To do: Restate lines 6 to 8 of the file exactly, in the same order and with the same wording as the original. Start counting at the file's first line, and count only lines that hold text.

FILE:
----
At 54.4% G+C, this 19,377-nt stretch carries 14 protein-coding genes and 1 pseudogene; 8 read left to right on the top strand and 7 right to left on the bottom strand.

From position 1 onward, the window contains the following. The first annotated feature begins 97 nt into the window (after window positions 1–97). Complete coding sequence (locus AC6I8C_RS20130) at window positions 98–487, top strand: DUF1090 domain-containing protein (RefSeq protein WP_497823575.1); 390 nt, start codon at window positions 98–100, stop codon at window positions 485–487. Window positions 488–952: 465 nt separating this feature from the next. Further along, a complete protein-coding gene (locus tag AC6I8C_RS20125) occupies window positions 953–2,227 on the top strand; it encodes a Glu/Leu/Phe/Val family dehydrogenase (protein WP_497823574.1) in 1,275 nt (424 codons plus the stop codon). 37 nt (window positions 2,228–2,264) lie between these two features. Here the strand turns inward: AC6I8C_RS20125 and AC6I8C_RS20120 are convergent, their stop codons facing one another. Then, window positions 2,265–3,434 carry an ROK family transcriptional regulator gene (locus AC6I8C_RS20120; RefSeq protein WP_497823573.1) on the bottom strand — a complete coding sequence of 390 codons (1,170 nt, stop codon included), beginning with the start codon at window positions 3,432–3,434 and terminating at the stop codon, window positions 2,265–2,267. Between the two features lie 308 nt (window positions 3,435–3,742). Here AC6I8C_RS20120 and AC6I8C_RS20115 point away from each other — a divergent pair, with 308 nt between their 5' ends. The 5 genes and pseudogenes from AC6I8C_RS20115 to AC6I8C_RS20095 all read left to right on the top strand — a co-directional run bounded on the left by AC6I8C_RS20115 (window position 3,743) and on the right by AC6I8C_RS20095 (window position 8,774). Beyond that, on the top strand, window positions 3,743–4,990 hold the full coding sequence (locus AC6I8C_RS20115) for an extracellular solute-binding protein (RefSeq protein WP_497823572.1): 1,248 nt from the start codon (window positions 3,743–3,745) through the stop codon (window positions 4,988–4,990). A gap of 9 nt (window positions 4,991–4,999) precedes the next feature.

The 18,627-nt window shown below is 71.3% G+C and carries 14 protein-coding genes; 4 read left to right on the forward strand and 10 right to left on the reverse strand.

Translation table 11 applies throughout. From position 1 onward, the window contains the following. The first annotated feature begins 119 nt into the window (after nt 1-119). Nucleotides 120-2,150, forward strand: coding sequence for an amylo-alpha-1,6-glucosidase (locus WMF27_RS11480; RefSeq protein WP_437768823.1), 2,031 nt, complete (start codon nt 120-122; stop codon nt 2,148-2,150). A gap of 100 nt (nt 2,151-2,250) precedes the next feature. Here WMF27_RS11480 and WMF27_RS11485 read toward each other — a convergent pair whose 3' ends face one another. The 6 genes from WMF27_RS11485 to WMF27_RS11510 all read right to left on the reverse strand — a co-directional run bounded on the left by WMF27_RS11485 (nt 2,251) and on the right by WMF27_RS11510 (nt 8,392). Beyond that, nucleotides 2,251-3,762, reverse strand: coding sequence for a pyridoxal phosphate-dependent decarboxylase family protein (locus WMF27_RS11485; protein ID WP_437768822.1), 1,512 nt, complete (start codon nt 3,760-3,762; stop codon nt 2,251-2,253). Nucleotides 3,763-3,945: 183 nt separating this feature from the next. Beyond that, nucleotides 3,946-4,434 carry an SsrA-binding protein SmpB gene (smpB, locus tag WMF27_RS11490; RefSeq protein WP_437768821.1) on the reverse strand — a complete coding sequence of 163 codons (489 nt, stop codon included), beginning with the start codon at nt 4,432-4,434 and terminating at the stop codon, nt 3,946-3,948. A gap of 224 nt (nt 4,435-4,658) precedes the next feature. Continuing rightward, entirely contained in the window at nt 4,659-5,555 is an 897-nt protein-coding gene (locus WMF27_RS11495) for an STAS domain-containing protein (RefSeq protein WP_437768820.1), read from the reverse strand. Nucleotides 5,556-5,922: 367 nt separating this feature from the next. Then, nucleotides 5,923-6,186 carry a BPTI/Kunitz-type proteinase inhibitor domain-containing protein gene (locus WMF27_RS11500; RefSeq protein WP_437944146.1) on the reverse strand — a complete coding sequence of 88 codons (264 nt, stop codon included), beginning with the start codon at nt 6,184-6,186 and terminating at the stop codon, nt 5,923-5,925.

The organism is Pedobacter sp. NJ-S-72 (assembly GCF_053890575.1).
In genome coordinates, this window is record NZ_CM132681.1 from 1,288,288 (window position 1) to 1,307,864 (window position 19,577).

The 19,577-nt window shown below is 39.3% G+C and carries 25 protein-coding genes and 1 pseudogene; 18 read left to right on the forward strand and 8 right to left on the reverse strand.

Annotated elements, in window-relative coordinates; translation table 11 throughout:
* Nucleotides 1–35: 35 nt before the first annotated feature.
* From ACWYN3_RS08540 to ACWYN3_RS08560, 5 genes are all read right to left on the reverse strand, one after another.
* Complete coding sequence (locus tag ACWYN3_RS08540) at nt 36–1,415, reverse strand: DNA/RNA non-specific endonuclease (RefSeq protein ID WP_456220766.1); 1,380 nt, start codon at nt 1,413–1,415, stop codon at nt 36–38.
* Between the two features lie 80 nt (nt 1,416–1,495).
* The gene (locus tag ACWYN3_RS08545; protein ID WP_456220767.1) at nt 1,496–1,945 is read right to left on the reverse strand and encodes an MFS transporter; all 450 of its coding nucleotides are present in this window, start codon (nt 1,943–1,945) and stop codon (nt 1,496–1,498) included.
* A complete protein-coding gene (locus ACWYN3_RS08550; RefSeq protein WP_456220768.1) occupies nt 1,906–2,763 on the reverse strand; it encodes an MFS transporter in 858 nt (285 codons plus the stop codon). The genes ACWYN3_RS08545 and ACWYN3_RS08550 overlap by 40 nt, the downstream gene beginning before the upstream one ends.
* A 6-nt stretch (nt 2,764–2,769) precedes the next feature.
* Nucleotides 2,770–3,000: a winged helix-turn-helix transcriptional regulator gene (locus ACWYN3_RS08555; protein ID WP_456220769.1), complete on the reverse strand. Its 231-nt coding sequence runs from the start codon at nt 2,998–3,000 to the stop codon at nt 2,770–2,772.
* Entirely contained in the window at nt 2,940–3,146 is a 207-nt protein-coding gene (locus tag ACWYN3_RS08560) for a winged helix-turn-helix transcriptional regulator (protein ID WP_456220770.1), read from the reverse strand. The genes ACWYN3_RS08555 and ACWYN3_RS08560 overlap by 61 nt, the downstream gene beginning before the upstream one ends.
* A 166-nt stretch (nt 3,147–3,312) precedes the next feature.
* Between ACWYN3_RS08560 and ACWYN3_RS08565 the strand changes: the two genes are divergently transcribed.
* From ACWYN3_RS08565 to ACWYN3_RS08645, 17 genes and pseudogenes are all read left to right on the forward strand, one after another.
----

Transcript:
In genome coordinates, this window is record NZ_CM132681.1 from 1,288,288 (window position 1) to 1,307,864 (window position 19,577).

The 19,577-nt window shown below is 39.3% G+C and carries 25 protein-coding genes and 1 pseudogene; 18 read left to right on the forward strand and 8 right to left on the reverse strand.

Annotated elements, in window-relative coordinates; translation table 11 throughout: